Down 0-2 to the Kansas City Royals in the 2015 World Series, the New York Mets are fully aware of the phenomenal deficit they face.
By Robby Sabo
At some point between the fifth and ninth inning on Wednesday night, every fan of the New York Mets took a moment to sit in silence – in between the ranting and raving.
Shortly after their ace, Jacob deGrom, inexplicably surrendered four runs in the bottom of the fifth inning to the Kansas City Royals in Game 2 of the World Series, the realization of letting a championship slip through their fingers suddenly became incredibly evident. Perhaps it was the long layoff that did them in. Or maybe, making the rounds as toasts of the town took a bit away from their competitive edge.
Whatever the case, the Mets took a shot to the solar-plexus in Game 1 – as the Royals hit them where it hurts against Jeurys Familia and Matt Harvey – and haven’t recovered. In fact, if Game 2 was any evidence, that shot to the gut late on Tuesday night has forced momentum in the opposite direction, (one sentiment Mets fans are more familiar with).
The first two games have set the stage. Not for a Fall Classic everybody is thrilled with, but one that has bouquets being thrown in the direction of the Royals. The Mets face an uphill climb down 0-2.
Only 11 teams in MLB history have come back from a 2-0 World Series deficit. This is extremely surprising, considering the incredible history of the game. Of the teams who’ve accomplished the feat are the Mets themselves, as they did so back in 1986. They actually did it after losing the first two at home, in Shea Stadium, against the Boston Red Sox. Doc Gooden was shellacked in Game 2.
Others who’ve made the uphill climb to euphoria include the 1921 New York Giants, 1955 Brooklyn Dodgers, 1958 New York Yankees, 1978 Yankees, and, of course, the 1996 Joe Torre-led Yanks.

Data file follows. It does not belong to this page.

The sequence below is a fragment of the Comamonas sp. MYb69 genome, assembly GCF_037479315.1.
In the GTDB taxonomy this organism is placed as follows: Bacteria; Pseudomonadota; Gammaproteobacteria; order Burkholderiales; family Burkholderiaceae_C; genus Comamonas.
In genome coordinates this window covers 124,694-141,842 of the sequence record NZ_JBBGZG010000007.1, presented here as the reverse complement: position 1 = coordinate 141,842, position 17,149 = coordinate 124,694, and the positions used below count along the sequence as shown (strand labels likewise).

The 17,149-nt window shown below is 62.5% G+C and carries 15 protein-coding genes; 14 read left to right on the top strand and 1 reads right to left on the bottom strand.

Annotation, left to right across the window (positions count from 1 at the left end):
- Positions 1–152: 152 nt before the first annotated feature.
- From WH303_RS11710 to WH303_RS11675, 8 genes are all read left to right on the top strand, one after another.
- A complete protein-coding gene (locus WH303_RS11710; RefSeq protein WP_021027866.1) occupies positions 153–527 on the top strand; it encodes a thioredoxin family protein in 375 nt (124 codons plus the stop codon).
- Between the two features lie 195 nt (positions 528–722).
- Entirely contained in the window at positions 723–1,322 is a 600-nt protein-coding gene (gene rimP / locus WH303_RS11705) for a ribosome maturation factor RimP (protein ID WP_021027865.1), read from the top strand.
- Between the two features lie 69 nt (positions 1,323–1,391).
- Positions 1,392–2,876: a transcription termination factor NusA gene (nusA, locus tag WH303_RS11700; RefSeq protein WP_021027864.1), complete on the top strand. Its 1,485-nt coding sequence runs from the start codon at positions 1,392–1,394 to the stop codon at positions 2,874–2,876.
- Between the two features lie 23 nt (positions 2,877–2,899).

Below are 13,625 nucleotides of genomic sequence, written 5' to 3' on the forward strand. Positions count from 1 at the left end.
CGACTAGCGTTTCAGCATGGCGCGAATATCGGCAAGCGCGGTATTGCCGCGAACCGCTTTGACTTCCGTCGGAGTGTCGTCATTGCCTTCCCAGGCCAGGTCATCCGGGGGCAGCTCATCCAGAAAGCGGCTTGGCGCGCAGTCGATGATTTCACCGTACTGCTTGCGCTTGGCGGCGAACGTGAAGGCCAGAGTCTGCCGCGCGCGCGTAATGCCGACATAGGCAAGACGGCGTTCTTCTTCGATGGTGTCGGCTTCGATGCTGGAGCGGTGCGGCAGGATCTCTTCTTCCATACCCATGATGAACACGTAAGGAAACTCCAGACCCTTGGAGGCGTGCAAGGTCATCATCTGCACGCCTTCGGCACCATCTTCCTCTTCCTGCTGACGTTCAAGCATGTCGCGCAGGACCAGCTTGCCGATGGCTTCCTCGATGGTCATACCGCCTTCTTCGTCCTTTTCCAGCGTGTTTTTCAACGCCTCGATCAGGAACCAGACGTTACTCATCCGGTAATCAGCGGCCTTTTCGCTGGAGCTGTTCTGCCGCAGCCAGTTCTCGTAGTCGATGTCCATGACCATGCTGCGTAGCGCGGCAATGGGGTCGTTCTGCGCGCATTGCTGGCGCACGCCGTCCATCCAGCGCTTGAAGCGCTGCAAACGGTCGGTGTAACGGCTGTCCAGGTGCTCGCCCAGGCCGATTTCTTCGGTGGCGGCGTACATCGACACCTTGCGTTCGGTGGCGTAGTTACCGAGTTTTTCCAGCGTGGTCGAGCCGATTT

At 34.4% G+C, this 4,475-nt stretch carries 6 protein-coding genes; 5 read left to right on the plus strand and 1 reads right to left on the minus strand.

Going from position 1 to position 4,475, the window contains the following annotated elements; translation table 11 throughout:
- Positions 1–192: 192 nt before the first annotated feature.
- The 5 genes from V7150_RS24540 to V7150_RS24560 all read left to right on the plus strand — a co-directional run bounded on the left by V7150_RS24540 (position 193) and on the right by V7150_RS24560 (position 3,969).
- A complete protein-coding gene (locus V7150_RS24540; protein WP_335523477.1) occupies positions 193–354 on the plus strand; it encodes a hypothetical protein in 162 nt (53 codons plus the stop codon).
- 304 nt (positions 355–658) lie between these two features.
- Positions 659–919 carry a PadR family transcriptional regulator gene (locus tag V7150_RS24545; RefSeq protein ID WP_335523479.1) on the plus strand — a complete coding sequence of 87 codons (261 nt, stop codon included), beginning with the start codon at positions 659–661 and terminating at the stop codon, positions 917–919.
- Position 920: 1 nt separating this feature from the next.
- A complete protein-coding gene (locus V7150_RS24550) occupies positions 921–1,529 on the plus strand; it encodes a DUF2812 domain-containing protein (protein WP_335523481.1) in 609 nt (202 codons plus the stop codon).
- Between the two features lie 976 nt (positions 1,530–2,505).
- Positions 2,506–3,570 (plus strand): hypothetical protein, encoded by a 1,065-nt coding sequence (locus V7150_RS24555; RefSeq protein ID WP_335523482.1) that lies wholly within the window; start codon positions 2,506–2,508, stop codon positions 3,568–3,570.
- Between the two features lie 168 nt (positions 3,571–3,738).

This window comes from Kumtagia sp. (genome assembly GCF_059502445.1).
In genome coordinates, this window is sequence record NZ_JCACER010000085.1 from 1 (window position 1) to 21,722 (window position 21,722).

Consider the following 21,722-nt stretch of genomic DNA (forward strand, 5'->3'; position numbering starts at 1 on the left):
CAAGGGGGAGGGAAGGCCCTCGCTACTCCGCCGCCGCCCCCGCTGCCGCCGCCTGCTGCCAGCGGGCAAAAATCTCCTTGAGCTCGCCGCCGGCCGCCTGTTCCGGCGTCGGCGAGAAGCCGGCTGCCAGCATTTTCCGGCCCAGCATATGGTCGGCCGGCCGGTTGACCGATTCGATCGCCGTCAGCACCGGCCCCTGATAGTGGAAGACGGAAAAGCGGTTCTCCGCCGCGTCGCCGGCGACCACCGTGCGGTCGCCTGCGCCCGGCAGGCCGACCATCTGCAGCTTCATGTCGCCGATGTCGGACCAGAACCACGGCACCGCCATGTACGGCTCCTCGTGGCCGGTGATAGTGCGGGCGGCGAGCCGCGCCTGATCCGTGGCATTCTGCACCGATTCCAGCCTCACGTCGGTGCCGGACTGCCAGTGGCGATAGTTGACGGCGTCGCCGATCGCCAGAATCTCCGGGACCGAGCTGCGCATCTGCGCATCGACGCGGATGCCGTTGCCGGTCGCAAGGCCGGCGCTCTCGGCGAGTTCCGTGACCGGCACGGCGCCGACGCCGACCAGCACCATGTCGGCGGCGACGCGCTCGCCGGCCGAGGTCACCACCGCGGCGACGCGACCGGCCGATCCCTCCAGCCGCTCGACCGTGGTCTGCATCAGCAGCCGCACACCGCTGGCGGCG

The city of New York is no stranger when it comes to injecting its own unique brand of drama into the Fall Classic. Look no further than 2004, referencing the opposite end of the spectrum (only team to choke up a 3-0 lead).
While 1986 will be remembered by the Mets fan as a great comparison, the better parallel comes a decade later. The ’96 Yankees, after losing the first two games to the defending champion Atlanta Braves, were laughed off the field. The entire baseball world mocked the organization, labeling them a joke, a laughingstock, a team who simply “didn’t belong in the World Series.”
Their despair was entirely worse than what the Mets face at the moment.
Game 1 went to the Braves by a final score of 12-1. Game 2 was a little more competitive than that. Although when I say a little more competitive, I mean it was only a four-run difference at 4-0.
Both games took place at Yankee Stadium, as the Braves outscored Joe Torre’s club 16-1 heading home to Atlanta.
Not one soul in the world thought the Yankees had a shot.
Despair, depression and hopelessness ran wild through the city for 48 hours. Finally, the Yankees had made it back to the Fall Classic (first time since 1981). Better yet, it was only the year prior their fans had a chance to taste postseason baseball since ’81.
Most fans can’t remember it, but at that time it was the Yankee fan who was the starving animal, while the Mets fan was still coming down off the high that was the late 1980s.
The situation produced scenes and moments like this:
The equivalent will be what we witness from Citi Field tonight.
Moreover, think about the two managers for a moment. Immediately after Torre was hired by George Steinbrenner, he was tabbed the “puppet.” And after starting the 1996 season on a down note, the New York Daily News infamously dubbed the man “Clueless Joe.”
Can we really say Terry Collins has experienced anything different in his tenure as Mets manager?
Both Torre and Collins were baseball lifers upon their arrival in the Big Apple. Both were old-timers. Both were stale guys who the fans knew very little about and wanting very little to do with.
Yet, both have found their most success in New York, in their later years.
Could it come to be true that Collins will receive the same fate Torre did almost two decades ago? If so, tonight begins such a journey. Like the Yankees in ’96, who took Game 3 by a final of 5-2, and then coming back from a 6-0 deficit in Game 4, the Mets will need to find similar heroics this weekend.
Sometimes, it’s the easy way which satisfies starving fans. Sometimes, it’s the painful, miserable and magical way.
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